Posted tagged ‘how much can a goat be expected to eat’

Inside/Outside (Thoughts on India)

April 12, 2013

Two things that strike one very powerfully about India are (i) there is so much to be done, and (ii) there are so many people who seem to need something to do, who seem in other words to be underemployed, even some who have jobs of a sort.

I am not saying that people do not lead very hard lives here, They certainly do; many work a lot. The women office workers we met in Ahmedabad, for example, get up super early every morning to cook breakfast and lunch for the whole family (usually including mother and father-in-law) packing lunches in aluminum tiffins, little round stacked cannisters. After work, they must go home and shop and cook again–dinner for family and in-laws. Cooking, especially in a traditionally vegetarian context, involves several dishes–I do not think people typically use pre-prepared food, as they have very little refrigeration. (Hence, the fresh cooking twice a day–morning food will not last till night.)

Clothing must also take a lot of work. People, by and large, especially women, look immaculate. They are clean and super-pressed, all but the very poor and Western tourists who tend to look grubby, rumpled and mis-matched.

The homes and even hotels I have seen have not a speck of dust or grime or even much clutter. Inside floors are spotless. Everyone takes their shoes off to keep them that way.

And then one steps outside.

Let’s take Cochin. How shall I put it? There are limits to what a few wandering goats can eat.

That means that plastics and litter and crud line pathways, and roadways, and the parade ground, and any thing resembling a possibly public or unused space.

In the meantime, there seem to be a lot of people–men mainly–who sit or stand around much of the day. Watching the action. Or inaction. In one empty lot in Ahmedabad, for example, there was a security guard who sat on the dirt and grass and litter and moved his chair to follow the shade all day.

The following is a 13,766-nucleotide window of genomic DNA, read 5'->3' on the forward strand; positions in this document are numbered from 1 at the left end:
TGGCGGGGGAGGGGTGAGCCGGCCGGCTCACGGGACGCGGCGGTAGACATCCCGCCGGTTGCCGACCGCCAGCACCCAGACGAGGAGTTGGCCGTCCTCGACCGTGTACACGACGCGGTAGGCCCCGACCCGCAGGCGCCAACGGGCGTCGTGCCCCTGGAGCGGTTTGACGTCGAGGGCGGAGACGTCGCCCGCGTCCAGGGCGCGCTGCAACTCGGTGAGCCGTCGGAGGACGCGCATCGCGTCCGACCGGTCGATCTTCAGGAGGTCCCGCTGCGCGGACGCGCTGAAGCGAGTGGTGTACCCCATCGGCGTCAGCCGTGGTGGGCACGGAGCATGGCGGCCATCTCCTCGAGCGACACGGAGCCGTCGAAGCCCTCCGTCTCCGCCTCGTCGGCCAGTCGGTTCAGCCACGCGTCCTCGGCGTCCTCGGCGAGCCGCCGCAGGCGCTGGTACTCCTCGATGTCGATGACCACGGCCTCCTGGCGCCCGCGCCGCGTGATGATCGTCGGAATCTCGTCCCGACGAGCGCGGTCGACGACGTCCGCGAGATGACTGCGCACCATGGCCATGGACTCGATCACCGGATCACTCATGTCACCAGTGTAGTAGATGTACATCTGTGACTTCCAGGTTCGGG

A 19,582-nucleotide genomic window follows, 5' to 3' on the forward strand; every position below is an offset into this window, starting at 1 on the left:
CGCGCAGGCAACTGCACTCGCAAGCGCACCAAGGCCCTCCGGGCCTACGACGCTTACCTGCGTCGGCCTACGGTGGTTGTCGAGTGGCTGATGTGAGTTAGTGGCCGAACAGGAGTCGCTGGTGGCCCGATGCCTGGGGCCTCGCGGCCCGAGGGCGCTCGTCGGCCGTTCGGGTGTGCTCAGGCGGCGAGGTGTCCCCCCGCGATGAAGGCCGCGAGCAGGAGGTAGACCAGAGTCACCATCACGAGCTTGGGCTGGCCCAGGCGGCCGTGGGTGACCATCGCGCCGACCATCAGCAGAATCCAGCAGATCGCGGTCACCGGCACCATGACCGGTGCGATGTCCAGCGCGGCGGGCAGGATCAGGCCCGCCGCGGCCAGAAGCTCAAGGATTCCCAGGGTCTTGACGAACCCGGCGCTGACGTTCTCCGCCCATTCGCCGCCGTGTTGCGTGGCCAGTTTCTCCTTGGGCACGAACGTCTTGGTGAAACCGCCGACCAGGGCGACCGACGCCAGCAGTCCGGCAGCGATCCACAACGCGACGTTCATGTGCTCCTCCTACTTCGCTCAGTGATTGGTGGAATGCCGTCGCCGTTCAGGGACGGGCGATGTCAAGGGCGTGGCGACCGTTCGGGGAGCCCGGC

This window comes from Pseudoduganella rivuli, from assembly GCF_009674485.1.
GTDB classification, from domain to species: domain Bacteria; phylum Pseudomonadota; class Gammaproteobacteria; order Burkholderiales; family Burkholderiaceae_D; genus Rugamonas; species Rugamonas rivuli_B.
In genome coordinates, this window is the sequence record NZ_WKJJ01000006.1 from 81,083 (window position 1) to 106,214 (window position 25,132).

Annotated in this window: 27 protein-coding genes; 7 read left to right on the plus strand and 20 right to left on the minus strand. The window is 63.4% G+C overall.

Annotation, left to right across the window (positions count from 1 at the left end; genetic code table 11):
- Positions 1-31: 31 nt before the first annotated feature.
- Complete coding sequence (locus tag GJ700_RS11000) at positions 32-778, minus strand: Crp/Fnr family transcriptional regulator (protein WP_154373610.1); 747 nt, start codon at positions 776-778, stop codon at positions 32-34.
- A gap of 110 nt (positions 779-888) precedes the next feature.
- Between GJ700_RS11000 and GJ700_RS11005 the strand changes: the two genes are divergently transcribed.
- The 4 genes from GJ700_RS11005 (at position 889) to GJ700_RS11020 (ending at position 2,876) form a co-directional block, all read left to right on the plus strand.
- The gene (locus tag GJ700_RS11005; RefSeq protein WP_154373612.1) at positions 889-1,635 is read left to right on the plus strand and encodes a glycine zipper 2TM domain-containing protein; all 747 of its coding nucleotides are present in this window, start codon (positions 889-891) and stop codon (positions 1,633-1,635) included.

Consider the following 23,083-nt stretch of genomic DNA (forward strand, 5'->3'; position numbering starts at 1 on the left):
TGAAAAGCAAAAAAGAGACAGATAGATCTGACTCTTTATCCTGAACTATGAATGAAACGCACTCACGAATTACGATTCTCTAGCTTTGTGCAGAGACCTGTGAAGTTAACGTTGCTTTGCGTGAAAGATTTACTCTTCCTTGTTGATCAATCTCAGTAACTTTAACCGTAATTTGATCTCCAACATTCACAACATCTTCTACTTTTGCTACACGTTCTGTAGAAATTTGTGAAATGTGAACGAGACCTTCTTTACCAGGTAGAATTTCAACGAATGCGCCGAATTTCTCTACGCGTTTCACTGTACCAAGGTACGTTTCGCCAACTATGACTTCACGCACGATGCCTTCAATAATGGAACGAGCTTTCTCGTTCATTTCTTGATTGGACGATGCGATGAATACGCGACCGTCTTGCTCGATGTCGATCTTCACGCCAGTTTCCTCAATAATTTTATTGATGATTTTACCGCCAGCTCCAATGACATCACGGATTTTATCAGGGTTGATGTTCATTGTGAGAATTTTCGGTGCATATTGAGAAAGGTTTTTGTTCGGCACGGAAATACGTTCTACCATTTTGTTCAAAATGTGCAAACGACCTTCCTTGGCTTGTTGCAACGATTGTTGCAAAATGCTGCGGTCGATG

Am I saying that it would be nice if someone decided to pick up some of the trash?

If the hotel owners on this street in Cochin, right next to a large public field called the parade ground, for example, decided not only to keep their interior gardens immaculate but to occasionally pick up the parade ground itself?

Well, yes.

But there’s seems to be just an enormous divide here between inside and outside, between private and public, between what’s mine and what’s everyone’s, with seemingly not terribly much care about everyone’s.

The immense diversity – all the different religions and types of people–probably leads to some difficulty in identifying with “everyone.”

I also wonder whether there is not still some issue arising from latent concerns re purity and pollution. (In other words, that it is far more demeaning to pick up garbage than to walk around on top of it.)

(And it is hot.)

Sure, we have plenty of litter in the West. Just perhaps a lot more embarrassment and discomfort about it. It is the seeming lack of care about the refuse–this intense division between one’s own space and the greater world that feels so troubling, especially in the context of the really greater world.

PS – for any worried, I am feeling somewhat better, if not yet 100%, and very glad to have managed without antibiotics. Christina is a little worse for wear and for dealing with her mom. She is a trooper.

Below are some inside/outside pictures –Inside the gate of the little yard of our little guesthouse, and then some of the garbage burning just outside and the park/parade ground across the way.

I would note that you do sometimes see street cleaners. My sense is that they are very low caste people who are basically born into these jobs. In Ahmedabad, there was a woman sweeping up leaves with her hands. Touching anything on the ground would be deemed very low here.